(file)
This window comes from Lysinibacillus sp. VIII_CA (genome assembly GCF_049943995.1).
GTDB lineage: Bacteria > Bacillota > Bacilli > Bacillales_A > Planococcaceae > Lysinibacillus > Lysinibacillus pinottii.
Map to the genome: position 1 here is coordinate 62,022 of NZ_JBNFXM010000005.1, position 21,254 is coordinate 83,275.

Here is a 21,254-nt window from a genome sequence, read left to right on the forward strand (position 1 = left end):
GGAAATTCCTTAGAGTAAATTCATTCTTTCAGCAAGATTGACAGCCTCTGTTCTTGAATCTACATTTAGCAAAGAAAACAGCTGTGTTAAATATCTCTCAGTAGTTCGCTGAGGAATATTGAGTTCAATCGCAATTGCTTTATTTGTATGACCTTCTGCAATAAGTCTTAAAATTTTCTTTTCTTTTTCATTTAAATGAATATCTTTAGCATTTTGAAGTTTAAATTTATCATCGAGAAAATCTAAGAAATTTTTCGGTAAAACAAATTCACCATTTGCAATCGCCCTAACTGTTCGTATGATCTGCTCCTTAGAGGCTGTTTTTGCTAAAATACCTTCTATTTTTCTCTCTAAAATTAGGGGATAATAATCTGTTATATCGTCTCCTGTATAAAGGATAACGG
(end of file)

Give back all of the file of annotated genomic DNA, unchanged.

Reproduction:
This window comes from Lysinibacillus sp. VIII_CA (genome assembly GCF_049943995.1).
GTDB lineage: Bacteria > Bacillota > Bacilli > Bacillales_A > Planococcaceae > Lysinibacillus > Lysinibacillus pinottii.
Map to the genome: position 1 here is coordinate 62,022 of NZ_JBNFXM010000005.1, position 21,254 is coordinate 83,275.

Here is a 21,254-nt window from a genome sequence, read left to right on the forward strand (position 1 = left end):
GGAAATTCCTTAGAGTAAATTCATTCTTTCAGCAAGATTGACAGCCTCTGTTCTTGAATCTACATTTAGCAAAGAAAACAGCTGTGTTAAATATCTCTCAGTAGTTCGCTGAGGAATATTGAGTTCAATCGCAATTGCTTTATTTGTATGACCTTCTGCAATAAGTCTTAAAATTTTCTTTTCTTTTTCATTTAAATGAATATCTTTAGCATTTTGAAGTTTAAATTTATCATCGAGAAAATCTAAGAAATTTTTCGGTAAAACAAATTCACCATTTGCAATCGCCCTAACTGTTCGTATGATCTGCTCCTTAGAGGCTGTTTTTGCTAAAATACCTTCTATTTTTCTCTCTAAAATTAGGGGATAATAATCTGTTATATCGTCTCCTGTATAAAGGATAACGG